Student veterans face unique barriers to degree completion from the moment of setting foot on campus. Because they're more likely to be adult learners, student veterans face social difficulties integrating and engaging with younger student populations. They may also have less opportunity to socialize with peers outside of the classroom, often leaving campus after class to work or to tend to familial responsibilities.

“Students who are veterans are likely to be going to school, working, and having a family to take care of. Some military-connected students are still serving, which is an additional stressor. Will I deploy during the semester? From my personal experience going to college after the military and from the experiences of others while I worked in the GI Bill office, there was one thing that came up repeatedly. Not knowing about resources. Since veterans typically start campus-based college after their military services, their college preparation is different from those coming straight from high school.”

— JessicaRose Johnson, Marine Corps veteran and owner of Rosebud Consulting

Student veterans may experience limited interactions with faculty. In comparison to the strict structures of the military, university coursework may ask students to think critically about content or to question and critique the arguments presented by an instructor. This typically well-accepted pedagogical approach to teaching and learning in U.S. universities may leave student veterans uncomfortable with questioning authority figures, which could impact their overall student experience. This could be one of many factors contributing to student veteran retention rates hovering around 50%.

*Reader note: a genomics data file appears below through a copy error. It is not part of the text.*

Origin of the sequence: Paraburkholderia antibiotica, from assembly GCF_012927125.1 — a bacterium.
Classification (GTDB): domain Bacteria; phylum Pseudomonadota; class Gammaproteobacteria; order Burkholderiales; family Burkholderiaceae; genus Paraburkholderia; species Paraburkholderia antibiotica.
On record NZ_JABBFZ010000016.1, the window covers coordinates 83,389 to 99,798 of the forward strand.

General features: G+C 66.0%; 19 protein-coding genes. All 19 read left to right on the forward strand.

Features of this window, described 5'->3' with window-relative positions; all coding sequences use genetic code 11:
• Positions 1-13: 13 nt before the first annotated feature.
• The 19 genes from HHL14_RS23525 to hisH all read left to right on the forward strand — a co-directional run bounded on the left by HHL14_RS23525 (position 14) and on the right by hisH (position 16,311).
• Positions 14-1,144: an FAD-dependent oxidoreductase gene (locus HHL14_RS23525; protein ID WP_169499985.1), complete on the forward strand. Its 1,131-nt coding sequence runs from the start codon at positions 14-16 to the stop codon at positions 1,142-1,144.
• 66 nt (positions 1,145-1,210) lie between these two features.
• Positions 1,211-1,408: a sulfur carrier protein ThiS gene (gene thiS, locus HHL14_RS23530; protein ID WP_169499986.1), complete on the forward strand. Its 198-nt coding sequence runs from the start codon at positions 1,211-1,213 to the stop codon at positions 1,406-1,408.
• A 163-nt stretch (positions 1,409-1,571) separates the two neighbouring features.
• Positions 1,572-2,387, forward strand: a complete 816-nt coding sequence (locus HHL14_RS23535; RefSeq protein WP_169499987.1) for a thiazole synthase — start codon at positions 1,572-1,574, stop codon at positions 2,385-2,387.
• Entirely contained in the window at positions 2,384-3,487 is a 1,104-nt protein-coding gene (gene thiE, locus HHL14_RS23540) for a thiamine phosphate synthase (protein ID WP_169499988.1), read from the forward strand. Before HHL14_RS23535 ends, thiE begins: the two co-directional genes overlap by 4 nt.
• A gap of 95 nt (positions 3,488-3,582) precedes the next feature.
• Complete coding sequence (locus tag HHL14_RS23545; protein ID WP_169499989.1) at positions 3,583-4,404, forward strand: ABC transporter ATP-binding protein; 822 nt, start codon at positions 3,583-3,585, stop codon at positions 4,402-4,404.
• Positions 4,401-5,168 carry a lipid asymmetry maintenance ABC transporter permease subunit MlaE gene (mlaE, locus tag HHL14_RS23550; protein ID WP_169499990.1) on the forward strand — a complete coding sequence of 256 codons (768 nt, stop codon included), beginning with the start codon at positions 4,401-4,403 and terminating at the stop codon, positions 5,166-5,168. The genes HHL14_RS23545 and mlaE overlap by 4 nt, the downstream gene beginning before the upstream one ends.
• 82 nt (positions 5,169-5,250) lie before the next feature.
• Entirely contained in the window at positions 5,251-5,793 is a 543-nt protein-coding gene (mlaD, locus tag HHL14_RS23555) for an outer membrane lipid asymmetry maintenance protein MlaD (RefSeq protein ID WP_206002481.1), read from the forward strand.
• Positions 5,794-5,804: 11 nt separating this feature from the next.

Ways College Campuses Can Be More Inclusive for Student Veterans

Action #1: Establish a dedicated student veterans office that offers transitional counseling.

Though many universities have student veterans or veterans affairs offices, students should have access to staff who can provide transitional counseling. This is particularly important to help students transition between military and college life.

This would be particularly helpful for students that may not immediately identify with the term veteran. Johnson recommends that campuses, “Change your screening of students from "are you a veteran" to 'have you or an immediate family member ever served in the US Military?" Some persons who served in the military do not associate with the term 'Veteran'. This is for reasons such as not being eligible for VA care, serving in the guard or reserves, and those that never deployed. By changing your wording, you will increase identification of the population you wish to serve and, with identification, improve tailored services.”

Action #2: Offer faculty, administrators, and staff resources about student veteran populations to build military cultural competency.

Student veterans are more likely to have feelings of belonging on campuses where faculty and administrators are familiar with U.S. military culture. They are also more likely to be successful in the classroom with instructors who can and are willing to talk about the military. Similarly, academic advisors trained in military culture may have a deeper understanding of the unique student veteran profile and can better assist in devising academic schedules that provide more flexibility.

Action #3: Train university health specialists to understand and identify mental health conditions specific to student veterans.